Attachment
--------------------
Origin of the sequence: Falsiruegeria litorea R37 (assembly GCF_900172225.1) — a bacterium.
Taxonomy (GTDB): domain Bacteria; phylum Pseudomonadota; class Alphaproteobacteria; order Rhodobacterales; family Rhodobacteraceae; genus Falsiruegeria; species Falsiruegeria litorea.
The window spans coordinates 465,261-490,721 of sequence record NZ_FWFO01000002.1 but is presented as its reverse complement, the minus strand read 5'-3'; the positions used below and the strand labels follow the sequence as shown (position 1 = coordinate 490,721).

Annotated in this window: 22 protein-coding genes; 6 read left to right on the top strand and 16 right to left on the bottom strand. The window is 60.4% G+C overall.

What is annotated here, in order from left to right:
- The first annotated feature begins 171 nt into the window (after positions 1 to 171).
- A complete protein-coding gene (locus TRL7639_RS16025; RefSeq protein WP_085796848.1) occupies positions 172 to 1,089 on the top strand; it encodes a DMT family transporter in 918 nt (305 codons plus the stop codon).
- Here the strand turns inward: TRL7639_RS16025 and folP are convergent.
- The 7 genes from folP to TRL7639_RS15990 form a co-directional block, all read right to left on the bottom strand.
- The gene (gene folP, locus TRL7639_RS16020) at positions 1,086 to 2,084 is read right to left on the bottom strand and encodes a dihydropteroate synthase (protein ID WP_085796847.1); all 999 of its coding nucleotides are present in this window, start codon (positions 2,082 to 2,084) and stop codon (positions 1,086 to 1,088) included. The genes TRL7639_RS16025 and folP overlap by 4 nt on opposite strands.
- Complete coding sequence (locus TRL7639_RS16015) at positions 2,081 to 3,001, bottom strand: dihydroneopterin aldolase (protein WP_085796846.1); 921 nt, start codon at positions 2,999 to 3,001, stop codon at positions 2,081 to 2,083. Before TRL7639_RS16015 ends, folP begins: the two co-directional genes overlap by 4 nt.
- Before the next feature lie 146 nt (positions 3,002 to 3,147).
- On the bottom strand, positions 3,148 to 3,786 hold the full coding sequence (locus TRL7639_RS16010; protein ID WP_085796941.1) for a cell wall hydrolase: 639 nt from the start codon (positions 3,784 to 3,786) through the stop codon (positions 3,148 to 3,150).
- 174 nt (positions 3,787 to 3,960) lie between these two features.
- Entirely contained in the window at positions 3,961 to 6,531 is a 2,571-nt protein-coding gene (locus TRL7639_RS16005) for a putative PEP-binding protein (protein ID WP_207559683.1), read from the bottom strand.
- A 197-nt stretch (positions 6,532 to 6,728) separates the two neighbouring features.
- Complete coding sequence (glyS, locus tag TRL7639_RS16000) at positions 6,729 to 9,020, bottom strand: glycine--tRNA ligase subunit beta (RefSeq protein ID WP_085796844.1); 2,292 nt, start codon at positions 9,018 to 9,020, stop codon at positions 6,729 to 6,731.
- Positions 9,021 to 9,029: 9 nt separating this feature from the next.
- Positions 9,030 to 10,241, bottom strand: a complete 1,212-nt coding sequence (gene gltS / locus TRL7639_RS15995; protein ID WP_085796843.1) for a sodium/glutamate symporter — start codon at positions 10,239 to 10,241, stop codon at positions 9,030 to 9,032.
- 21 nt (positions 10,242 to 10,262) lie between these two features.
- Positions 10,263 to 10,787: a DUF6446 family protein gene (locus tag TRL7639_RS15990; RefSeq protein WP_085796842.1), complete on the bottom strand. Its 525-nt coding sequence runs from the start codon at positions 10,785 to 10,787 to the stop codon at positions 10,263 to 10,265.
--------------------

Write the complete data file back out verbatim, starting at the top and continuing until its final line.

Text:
Origin of the sequence: Falsiruegeria litorea R37 (assembly GCF_900172225.1) — a bacterium.
Taxonomy (GTDB): domain Bacteria; phylum Pseudomonadota; class Alphaproteobacteria; order Rhodobacterales; family Rhodobacteraceae; genus Falsiruegeria; species Falsiruegeria litorea.
The window spans coordinates 465,261-490,721 of sequence record NZ_FWFO01000002.1 but is presented as its reverse complement, the minus strand read 5'-3'; the positions used below and the strand labels follow the sequence as shown (position 1 = coordinate 490,721).

Annotated in this window: 22 protein-coding genes; 6 read left to right on the top strand and 16 right to left on the bottom strand. The window is 60.4% G+C overall.

What is annotated here, in order from left to right:
- The first annotated feature begins 171 nt into the window (after positions 1 to 171).
- A complete protein-coding gene (locus TRL7639_RS16025; RefSeq protein WP_085796848.1) occupies positions 172 to 1,089 on the top strand; it encodes a DMT family transporter in 918 nt (305 codons plus the stop codon).
- Here the strand turns inward: TRL7639_RS16025 and folP are convergent.
- The 7 genes from folP to TRL7639_RS15990 form a co-directional block, all read right to left on the bottom strand.
- The gene (gene folP, locus TRL7639_RS16020) at positions 1,086 to 2,084 is read right to left on the bottom strand and encodes a dihydropteroate synthase (protein ID WP_085796847.1); all 999 of its coding nucleotides are present in this window, start codon (positions 2,082 to 2,084) and stop codon (positions 1,086 to 1,088) included. The genes TRL7639_RS16025 and folP overlap by 4 nt on opposite strands.
- Complete coding sequence (locus TRL7639_RS16015) at positions 2,081 to 3,001, bottom strand: dihydroneopterin aldolase (protein WP_085796846.1); 921 nt, start codon at positions 2,999 to 3,001, stop codon at positions 2,081 to 2,083. Before TRL7639_RS16015 ends, folP begins: the two co-directional genes overlap by 4 nt.
- Before the next feature lie 146 nt (positions 3,002 to 3,147).
- On the bottom strand, positions 3,148 to 3,786 hold the full coding sequence (locus TRL7639_RS16010; protein ID WP_085796941.1) for a cell wall hydrolase: 639 nt from the start codon (positions 3,784 to 3,786) through the stop codon (positions 3,148 to 3,150).
- 174 nt (positions 3,787 to 3,960) lie between these two features.
- Entirely contained in the window at positions 3,961 to 6,531 is a 2,571-nt protein-coding gene (locus TRL7639_RS16005) for a putative PEP-binding protein (protein ID WP_207559683.1), read from the bottom strand.
- A 197-nt stretch (positions 6,532 to 6,728) separates the two neighbouring features.
- Complete coding sequence (glyS, locus tag TRL7639_RS16000) at positions 6,729 to 9,020, bottom strand: glycine--tRNA ligase subunit beta (RefSeq protein ID WP_085796844.1); 2,292 nt, start codon at positions 9,018 to 9,020, stop codon at positions 6,729 to 6,731.
- Positions 9,021 to 9,029: 9 nt separating this feature from the next.
- Positions 9,030 to 10,241, bottom strand: a complete 1,212-nt coding sequence (gene gltS / locus TRL7639_RS15995; protein ID WP_085796843.1) for a sodium/glutamate symporter — start codon at positions 10,239 to 10,241, stop codon at positions 9,030 to 9,032.
- 21 nt (positions 10,242 to 10,262) lie between these two features.
- Positions 10,263 to 10,787: a DUF6446 family protein gene (locus tag TRL7639_RS15990; RefSeq protein WP_085796842.1), complete on the bottom strand. Its 525-nt coding sequence runs from the start codon at positions 10,785 to 10,787 to the stop codon at positions 10,263 to 10,265.